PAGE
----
Some education stakeholders have agreed amongst themselves that learners who are in critical grades, especially in grade 11 and 12, should resume classes by 3 June.
This would allow them to complete their academic year on 18 December this year.
Government had announced that all schools would resume face-to-face classes on 3 August and during stage 4 of the post-Covid-19 lockdown period.
However, education stakeholders representing teachers, proposed to the education ministry this week to have the schools reopened on 3 June for grade 11 and 12 learners who are expected to sit for external examinations.
Namibia National Teachers Union (Nantu) and Teachers Union of Namibia (TUN) all agreed that critical grades should resume next month instead of delaying the academic calendar to next year. Their proposal is similar to that of former education minister Katrina Hanse-Himarwa who last week suggested learners who are in critical grades, especially grades 11 and 12 should resume classes. The unions also agreed that other grades would then resume between July and August as the situation dictates. Nantu secretary general Loide Shaanika said they have been in consultation with the ministry in considering option 2 for the 2020 academic calendar, as option 1 as approved by Cabinet, comes with some challenges that might disadvantage learners. She said Nantu is still in support of option 2 for the phasing in of grades as from June to August.
"However, the union is now busy consulting all school principals in all 14 regions, to discuss the modalities in terms of practical implementation of this option, keeping in mind the duplication of some classes in overcrowded schools, and social distancing should be observed. In some schools, the duplication of classes will result in additional human resources," Shaanika noted.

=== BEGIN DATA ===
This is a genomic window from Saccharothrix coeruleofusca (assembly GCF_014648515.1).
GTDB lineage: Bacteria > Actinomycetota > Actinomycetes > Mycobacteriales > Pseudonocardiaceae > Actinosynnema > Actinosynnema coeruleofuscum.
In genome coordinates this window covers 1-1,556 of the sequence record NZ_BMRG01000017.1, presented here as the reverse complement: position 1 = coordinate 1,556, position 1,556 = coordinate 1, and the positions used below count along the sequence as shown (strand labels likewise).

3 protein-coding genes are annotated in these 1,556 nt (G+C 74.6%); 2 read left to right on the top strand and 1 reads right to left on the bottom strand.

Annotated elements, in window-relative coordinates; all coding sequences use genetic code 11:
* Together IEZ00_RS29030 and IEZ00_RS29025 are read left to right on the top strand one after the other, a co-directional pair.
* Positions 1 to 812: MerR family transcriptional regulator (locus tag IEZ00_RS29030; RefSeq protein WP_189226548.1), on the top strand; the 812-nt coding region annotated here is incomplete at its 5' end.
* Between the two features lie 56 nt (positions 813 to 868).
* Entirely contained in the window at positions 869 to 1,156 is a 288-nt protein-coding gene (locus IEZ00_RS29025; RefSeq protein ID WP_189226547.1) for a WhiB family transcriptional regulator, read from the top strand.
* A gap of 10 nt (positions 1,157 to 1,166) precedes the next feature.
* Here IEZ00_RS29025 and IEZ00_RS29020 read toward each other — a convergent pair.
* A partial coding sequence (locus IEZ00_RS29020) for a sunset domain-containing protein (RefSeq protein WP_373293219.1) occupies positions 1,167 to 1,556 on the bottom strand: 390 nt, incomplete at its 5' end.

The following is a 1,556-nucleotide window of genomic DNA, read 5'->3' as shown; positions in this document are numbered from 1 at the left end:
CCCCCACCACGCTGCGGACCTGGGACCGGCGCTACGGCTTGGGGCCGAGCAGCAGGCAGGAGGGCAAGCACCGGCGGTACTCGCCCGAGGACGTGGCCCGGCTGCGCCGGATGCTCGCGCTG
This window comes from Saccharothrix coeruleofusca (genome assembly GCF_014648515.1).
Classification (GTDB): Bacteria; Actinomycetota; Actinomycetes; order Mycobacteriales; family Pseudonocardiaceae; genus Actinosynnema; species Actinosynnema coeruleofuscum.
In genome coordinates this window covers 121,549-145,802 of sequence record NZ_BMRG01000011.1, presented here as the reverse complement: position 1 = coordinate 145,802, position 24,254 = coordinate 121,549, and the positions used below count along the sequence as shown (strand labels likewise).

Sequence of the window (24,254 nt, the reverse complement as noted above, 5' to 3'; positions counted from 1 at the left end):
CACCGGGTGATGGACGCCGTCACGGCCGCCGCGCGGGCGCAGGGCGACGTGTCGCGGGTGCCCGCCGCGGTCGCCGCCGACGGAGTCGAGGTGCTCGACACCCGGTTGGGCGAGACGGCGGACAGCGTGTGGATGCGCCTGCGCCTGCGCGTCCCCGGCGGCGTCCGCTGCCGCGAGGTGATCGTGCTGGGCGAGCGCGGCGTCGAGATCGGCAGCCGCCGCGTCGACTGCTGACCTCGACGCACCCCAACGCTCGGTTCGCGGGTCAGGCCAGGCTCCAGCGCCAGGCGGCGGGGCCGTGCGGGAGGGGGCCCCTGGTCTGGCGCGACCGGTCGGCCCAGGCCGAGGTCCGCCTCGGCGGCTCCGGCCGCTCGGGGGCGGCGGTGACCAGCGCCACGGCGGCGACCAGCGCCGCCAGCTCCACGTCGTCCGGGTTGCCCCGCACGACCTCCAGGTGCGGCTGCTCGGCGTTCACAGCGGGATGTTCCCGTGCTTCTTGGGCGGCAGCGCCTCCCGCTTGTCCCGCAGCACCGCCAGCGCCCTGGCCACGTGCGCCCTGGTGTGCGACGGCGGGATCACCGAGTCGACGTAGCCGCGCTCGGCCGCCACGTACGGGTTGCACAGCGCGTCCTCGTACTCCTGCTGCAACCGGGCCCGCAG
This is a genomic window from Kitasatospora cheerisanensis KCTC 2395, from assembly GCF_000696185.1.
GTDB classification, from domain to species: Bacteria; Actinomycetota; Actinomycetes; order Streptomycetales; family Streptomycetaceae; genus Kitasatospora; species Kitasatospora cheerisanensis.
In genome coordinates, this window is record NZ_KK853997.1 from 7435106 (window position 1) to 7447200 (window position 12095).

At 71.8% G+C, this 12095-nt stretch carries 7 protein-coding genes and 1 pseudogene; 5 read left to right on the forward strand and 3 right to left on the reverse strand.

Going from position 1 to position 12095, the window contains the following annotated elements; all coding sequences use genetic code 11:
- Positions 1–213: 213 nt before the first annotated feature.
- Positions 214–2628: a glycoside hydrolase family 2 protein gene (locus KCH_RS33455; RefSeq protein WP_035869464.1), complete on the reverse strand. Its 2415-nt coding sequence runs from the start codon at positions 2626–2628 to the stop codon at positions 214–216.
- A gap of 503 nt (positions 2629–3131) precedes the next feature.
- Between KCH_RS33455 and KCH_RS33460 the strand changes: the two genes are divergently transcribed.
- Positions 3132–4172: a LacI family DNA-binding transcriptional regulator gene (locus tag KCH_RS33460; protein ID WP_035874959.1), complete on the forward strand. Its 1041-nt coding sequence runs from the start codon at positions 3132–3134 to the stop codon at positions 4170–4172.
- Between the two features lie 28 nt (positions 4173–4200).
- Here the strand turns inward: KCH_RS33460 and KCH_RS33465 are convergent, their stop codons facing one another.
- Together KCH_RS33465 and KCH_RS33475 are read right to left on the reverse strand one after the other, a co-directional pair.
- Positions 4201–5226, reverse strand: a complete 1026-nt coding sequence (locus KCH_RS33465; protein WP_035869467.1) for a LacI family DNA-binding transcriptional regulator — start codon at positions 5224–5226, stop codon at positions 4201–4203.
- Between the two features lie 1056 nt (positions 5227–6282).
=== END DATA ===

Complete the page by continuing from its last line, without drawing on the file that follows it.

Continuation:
TUN secretary general Mahongora Kavihuha argued that Namibians can't divorce their December summer holidays from the school calendar, therefore to change it next year does not make sense. "Summer holidays which are December school holidays in Namibia are tailored to rural economic activities such as crop cultivation and calving periods of domestic animals where school children are both required to go and offer an assisting hand and receive skills transfer from elders which is purely an educational exercise," he said.
He said options 1,2 and 4 are regarded as unrealistic socially, economically, and environmentally to the Namibian realities, hence TUN proposed option 3 with interventions to ensure the completion of assessment in schools. Both unions agreed on strict observance of social distancing protocols in classrooms by reducing the number of learners per class.